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Alibaba Cleared To Sell Stocks And Hong Kong Stock Exchange

Alibaba Cleared To Sell Stocks And Hong Kong Stock Exchange
China’s e-commerce giant Alibaba Group Holding has been granted permission to sell up to HK$117 billion or $15 billion of new shares through a secondary listing in Hong Kong.
This permission to Alibaba, which till now holds the record for the largest initial public offering ever in 2014, is being viewed as a booster for the local financial market and the Hong Kong stock exchange even as the city is being battered by the worst political crisis ever which threatens to dethrone it as a financial hub of Asia and one of the largest financial markets of the world.
Hong Kong has been witnessing pro democracy protests, which sometimes turned violent, for more than 5 months now which has dented its image and economy. Additionally, it is also is dealing with the prolonged US-China trade war. However analysts said that this move by Alibaba is a shot in the arm for the financial market of the city and has catapulted its local stock exchange on a path to claim the top position in the global IPO scenario and almost at the same level as the New York Stock Exchange and Nasdaq.
Alibaba had earlier identified the Hong Kong termed stick exchange as its “natural first choice” and the company, which had a record breaking Single Day shopping bonanza in China a couple of days ago, had been preparing long for this stock sale. The company had chosen the New York Stock Exchange over the Hong Kong stock exchange in 2014 according to reports. This time however Alibaba reportedly wants some of its huge online shopping customers in mainland China and other parts of Asia to own a part of the company.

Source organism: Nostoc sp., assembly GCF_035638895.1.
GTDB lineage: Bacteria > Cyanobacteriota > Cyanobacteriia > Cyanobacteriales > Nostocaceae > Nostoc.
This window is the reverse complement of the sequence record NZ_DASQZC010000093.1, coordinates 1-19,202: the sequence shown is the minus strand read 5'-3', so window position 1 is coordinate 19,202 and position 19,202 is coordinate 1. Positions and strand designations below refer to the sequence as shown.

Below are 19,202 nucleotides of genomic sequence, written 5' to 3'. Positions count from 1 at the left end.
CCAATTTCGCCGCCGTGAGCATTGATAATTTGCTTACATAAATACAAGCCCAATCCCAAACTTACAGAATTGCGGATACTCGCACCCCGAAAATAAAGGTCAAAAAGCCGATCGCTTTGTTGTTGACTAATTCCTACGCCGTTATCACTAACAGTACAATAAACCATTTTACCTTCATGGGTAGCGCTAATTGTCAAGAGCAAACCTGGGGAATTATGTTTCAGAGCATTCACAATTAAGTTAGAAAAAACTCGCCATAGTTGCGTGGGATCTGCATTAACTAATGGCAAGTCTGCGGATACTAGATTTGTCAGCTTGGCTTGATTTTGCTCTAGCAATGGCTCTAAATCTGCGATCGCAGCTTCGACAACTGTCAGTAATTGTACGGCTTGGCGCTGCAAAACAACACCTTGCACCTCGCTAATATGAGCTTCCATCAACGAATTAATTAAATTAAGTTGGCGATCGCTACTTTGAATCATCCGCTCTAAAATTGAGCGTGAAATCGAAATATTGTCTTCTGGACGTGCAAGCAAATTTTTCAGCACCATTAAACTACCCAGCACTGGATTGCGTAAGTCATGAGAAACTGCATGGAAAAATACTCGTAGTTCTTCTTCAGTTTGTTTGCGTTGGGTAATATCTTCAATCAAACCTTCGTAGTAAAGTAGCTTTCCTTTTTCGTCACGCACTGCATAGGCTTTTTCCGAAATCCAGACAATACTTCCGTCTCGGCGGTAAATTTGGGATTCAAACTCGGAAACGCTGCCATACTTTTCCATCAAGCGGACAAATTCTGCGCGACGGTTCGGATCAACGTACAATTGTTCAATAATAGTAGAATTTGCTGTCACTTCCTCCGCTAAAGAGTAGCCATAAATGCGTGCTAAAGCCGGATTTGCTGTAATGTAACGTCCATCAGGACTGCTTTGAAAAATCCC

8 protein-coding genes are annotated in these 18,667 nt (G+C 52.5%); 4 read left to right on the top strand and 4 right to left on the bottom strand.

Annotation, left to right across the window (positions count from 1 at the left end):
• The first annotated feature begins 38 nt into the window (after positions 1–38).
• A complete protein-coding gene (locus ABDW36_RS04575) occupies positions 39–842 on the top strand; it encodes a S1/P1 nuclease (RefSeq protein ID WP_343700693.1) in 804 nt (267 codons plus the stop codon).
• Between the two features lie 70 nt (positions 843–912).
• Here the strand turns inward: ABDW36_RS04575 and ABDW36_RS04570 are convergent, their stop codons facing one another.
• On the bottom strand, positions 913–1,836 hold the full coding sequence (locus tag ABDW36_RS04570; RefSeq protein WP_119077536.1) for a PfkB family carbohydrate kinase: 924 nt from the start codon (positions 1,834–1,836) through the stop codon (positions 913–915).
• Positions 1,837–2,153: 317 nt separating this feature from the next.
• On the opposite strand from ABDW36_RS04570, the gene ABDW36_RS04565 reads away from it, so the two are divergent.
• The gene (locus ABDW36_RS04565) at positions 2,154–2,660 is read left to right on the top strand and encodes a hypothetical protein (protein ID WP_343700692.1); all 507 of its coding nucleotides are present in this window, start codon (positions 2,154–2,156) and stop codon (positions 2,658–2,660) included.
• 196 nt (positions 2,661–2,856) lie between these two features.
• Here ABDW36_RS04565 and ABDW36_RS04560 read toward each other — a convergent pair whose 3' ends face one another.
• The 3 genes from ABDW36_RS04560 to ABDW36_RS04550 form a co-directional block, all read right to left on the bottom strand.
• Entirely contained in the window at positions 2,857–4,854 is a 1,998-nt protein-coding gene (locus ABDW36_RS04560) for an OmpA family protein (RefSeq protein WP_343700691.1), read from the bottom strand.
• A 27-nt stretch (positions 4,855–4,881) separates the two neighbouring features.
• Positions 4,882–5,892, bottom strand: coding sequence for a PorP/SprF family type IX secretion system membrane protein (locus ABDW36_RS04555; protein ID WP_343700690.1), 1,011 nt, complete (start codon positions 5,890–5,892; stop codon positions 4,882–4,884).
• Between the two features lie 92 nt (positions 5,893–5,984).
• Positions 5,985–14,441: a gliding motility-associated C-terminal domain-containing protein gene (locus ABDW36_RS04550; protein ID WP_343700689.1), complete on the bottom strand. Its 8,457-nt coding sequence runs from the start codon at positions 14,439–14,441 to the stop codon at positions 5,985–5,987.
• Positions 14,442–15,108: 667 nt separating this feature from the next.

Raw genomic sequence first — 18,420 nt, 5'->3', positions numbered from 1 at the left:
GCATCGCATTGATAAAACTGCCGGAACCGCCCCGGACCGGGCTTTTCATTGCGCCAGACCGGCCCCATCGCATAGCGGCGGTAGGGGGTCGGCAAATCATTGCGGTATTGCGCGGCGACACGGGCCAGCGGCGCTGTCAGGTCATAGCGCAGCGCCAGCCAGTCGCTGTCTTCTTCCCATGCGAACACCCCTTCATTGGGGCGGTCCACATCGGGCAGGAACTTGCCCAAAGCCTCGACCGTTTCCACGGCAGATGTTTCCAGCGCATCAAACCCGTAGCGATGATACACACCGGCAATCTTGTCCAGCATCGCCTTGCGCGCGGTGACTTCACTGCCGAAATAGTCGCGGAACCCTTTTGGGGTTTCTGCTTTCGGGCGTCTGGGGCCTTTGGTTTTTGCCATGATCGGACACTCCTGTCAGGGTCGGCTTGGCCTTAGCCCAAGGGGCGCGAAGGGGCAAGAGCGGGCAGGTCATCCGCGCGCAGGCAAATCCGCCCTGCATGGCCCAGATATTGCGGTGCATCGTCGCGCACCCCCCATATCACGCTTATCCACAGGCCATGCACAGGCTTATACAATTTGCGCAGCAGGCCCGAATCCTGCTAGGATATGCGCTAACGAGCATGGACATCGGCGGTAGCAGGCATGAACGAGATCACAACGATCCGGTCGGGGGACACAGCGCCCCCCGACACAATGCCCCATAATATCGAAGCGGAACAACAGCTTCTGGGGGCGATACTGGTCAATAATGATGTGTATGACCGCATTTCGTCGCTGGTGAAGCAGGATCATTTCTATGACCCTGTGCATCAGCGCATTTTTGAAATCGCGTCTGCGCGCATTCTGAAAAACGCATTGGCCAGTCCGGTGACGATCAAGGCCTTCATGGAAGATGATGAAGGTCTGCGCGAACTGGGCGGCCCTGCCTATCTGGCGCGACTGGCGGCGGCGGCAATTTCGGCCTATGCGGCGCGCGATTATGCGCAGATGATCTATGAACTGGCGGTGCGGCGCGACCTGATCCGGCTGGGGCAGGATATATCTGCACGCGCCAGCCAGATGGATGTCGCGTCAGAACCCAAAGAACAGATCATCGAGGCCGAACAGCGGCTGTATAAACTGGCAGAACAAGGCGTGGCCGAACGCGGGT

Its 2014 IPO in the United States raised as much as $25 billion at the New York exchange which is still a record. The deep pocketed capital markets in New York has prompted the company to continue to retain its New York listing, reports said, while at the same time, the company wants to tap into some of the available funds in Asia through its Hong Kong listing. The company will also file its listing plan with the US Securities and Exchange Commission before filing the papers at the Hong Kong exchange.  
Apart from e-commerce, the businesses of the company include big data, financial services, cloud computing and media.
Alibaba’s secondary listing is “a testimony of Hong Kong’s status as a premier listing platform,” said Hong Kong Financial Secretary Paul Chan Mo-po.
“The tension between the US and China in the areas of trade and technology has added to the attractiveness of Hong Kong as an international listing platform for mainland tech companies,” Chan told the media. “We strive to become the preferred listing platform for companies in the innovative and technology sector.”
Reports quoting sources said that the company will fix the price of its shares for Hong Kong on November 20 which also claimed that the since the stocks are so much in demand, therefore the cornerstone investors, which is a phenomena of the Hong Kong’s financial market to invite large investors to anchor important public offerings, will not be present for the Alibaba stock sale.

Christopher J. Mitchell

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